14 December 2017

Erkki-Sven Tuur: Solastalgia

The past few days have been full of indulging in new recordings, new-ish or less familiar composers, and hunting out recordings of various new works. Sadly, due to not being wealthy enough to just fly from Glasgow to Amsterdam, I was not able to see the premiere of Erkki-Sven Tuur's brand new work for piccolo and orchestra. The premiere took place on the 7th December in the Amsterdam Concertgebouw and was co-commissioned by the Royal Amsterdam Concertgebouw Orchestra, London Philharmonic Orchestra, and St. Louis Symphony Orchestra. Thankfully, the wonderful KlassikaRaadio stream their radio online so I was able to listen to it! Thank my stars!

The title Solastalgia comes from a term that was coined by Glenn Albrecht, and is derived from the Latin solacium (comfort) and the Greek -algia (pain); so naively pain in a place of comfort. So the idea essentially comes from the feeling of pain one gets at the change/destruction/desecration of somewhere that you have an emotional connection to. This subject matter ultimately shows the composer's intent when you notice the fact it is a concerto for piccolo - the metaphor of a songbird is quite a poignant move. It is overt that the composer is concerned about the change of the environment, be it on the personal level of fear for his rural home in Estonia or the larger problems facing the world. The composer's own programme notes detail his thoughts beautifully:

'Where I live, the impact of global climate change manifests itself in that winters are no longer winters and summers no longer summers. In my childhood it was ordinary for cars to drive to mainland on a 25 km ice bridge in the winter. There was a lot of snow. And summers were so warm that swimming in the sea was the most natural thing in the world. Today’s reality is that the difference between winter and summer equinoxes is often only 4-5 degrees. There is no place to hide from the ubiquitous environmental change caused by human activity.

An inexplicable anguish creeps into my soul when I see the vast areas of chopped down forests; the onslaught of oil palm plantations when I travel in Southeast Asia; when I read about gigantic ice blocks breaking off the mainland in Antarctica; the fields of garbage floating around in the ocean, etc. Why am I writing about this here? Do I have any solutions to offer? No, I don’t. And this composition won’t make the world a better place either. At best, it’s a lone voice in the wilderness – something that echoes the most burning conflicts of contemporary reality. The above was just to explain that I didn’t choose the title on a whim or due to the word’s peculiar sound...' -- Erkki-Sven Tuur programme notes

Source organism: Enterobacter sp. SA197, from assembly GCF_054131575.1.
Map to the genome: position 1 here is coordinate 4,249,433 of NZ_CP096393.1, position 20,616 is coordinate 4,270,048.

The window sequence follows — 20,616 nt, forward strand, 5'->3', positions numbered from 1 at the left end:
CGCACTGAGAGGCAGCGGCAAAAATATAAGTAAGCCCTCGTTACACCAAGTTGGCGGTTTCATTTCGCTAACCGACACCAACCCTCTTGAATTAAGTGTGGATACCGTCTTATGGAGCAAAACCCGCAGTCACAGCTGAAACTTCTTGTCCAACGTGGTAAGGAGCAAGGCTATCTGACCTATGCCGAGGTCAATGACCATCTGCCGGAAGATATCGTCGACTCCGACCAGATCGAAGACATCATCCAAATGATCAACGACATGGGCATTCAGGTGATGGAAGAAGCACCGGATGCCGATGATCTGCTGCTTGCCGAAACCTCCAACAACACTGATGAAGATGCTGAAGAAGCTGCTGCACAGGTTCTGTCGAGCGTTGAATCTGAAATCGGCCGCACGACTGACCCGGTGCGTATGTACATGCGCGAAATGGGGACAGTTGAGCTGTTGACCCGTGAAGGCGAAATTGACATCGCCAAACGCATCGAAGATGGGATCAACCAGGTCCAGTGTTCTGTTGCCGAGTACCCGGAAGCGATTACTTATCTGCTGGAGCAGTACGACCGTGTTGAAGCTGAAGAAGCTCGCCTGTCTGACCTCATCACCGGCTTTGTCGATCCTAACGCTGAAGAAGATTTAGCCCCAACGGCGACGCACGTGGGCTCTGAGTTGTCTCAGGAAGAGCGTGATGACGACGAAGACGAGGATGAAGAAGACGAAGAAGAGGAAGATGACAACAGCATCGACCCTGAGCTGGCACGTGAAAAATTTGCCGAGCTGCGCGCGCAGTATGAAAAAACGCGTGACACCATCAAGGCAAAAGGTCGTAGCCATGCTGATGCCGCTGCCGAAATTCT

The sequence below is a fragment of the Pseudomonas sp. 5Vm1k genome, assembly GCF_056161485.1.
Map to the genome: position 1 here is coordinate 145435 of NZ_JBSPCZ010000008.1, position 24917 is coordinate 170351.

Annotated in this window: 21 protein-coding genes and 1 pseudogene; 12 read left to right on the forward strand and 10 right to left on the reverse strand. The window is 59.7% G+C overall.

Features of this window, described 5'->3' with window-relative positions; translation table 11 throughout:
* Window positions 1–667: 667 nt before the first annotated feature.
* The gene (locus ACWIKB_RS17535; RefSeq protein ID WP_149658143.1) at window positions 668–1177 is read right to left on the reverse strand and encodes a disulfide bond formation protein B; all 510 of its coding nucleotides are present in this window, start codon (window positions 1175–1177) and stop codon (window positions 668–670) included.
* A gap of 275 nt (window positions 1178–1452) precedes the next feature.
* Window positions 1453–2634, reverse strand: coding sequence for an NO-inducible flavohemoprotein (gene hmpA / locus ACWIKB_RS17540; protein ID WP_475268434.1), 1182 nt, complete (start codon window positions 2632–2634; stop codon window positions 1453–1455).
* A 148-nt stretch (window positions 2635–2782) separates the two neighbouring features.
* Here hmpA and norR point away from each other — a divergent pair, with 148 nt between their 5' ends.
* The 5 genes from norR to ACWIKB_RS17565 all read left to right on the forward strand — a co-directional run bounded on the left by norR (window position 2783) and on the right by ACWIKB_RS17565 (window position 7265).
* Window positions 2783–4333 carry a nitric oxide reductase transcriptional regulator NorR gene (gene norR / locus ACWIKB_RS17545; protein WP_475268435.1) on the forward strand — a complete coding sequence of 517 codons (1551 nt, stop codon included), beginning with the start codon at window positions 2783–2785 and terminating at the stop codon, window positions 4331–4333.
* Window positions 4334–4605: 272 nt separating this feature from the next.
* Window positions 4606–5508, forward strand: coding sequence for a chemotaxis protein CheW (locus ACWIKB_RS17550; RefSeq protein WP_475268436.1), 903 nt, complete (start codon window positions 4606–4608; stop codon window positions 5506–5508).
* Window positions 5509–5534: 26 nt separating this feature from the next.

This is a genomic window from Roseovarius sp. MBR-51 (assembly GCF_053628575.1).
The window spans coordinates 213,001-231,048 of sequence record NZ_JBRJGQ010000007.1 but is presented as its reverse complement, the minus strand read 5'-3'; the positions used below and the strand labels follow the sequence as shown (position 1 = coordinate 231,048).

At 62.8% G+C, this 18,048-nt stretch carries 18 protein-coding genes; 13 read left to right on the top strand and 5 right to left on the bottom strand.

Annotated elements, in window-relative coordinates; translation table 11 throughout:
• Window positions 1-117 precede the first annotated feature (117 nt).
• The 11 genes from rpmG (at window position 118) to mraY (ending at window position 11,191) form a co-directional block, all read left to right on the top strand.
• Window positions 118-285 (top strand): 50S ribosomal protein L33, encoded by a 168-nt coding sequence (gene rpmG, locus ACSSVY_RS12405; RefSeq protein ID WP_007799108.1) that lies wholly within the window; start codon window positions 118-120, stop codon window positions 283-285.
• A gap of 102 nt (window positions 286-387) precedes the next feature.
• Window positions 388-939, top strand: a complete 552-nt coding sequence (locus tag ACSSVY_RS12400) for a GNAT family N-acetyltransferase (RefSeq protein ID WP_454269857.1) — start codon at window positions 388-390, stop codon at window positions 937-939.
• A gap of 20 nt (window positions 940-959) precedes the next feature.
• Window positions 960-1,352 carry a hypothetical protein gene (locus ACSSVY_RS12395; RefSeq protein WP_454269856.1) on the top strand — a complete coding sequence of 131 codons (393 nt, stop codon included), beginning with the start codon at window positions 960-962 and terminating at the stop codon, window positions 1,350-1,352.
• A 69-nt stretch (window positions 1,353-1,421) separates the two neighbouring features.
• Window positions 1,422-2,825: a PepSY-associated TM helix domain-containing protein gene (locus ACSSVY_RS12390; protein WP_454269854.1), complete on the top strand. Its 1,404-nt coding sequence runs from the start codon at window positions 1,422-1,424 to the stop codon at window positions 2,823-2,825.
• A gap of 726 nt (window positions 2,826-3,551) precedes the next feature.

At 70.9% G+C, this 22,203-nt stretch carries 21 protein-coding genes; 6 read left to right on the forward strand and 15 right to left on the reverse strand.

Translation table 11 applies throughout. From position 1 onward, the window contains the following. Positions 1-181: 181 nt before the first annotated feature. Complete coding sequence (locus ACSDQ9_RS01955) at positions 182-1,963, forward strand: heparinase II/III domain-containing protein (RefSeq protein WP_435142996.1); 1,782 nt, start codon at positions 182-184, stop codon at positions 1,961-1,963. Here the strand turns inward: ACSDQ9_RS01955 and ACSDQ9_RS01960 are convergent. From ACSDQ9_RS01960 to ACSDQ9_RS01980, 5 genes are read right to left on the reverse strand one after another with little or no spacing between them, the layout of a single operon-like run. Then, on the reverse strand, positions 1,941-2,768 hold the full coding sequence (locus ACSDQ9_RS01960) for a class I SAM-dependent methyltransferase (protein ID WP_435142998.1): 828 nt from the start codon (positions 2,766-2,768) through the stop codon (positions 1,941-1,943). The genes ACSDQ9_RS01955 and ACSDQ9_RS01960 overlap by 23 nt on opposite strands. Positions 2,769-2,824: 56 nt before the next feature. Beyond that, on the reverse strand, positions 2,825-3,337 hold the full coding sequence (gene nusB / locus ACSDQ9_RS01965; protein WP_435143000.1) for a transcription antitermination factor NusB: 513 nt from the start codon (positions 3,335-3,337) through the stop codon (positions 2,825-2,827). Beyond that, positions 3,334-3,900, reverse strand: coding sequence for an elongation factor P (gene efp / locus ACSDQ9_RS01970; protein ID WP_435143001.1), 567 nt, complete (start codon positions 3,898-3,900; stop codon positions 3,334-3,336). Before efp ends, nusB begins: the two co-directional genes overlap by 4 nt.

What instantly appeals to me within the context of this piece is the fact it is almost an anti-Romantic concerto; namely it isn't a heroic victory, it isn't even necessarily salvation, but a lone figure disappearing out of significance. Its also intriguingly anti-Romantic in the way many Romantic/Nationalistic figures tended to celebrate nature or the wilderness; whereas this is fear for the environment itself.

The work starts from a rather beautiful shimmering place. Our soloist singing unashamedly enjoying itself within its wonderful home. However, as time progresses elements and ideas get more and more evocative and challenging; changing and mutating. The once content creature now struggles to survive, getting more animated and fractious at the loss of its familiar home. The energy and sheer strength of the orchestra becomes increasingly powerful, but the soloist keeps singing. The sheer expanse of the orchestration is exquisite and intensive. The driving rhythmic force really pushes the orchestral backdrop to a point of complete dominance where the soloist has only brief glimpses of respite. These moments of 'calm' never feel peaceful or like a resolution but more a point of complete desolation. The finale is eerie. The fog is clearing and almost nothing remains. Is this a prophecy or epiphany? Has the desolation of this 'home' happened or is it going to happen? Its hard to say the exact intent at this point, but all we know either way, the composer is desperate to voice his fear for the future and for the rural world in general.

The premiere was astounding. I was blown away by what I was hearing. Erkki-Sven Tuur is definitely a new period of his compositional life, and a part that I am truly excited to see where it heads. The 
Royal Amsterdam Concertgebouw Orchestra were on particularly brilliant form and really bought the work to life. I can only imagine how wonderful it would have been to write for Vincent Cortvrint (piccolo), his mastery of the instrument and sheer tenacity in the premiere was glorious. What a wonderful performance, what a glorious piece; I can only congratulate everybody involved. And for those curious, you can hear the work on KlassikaRaaio here.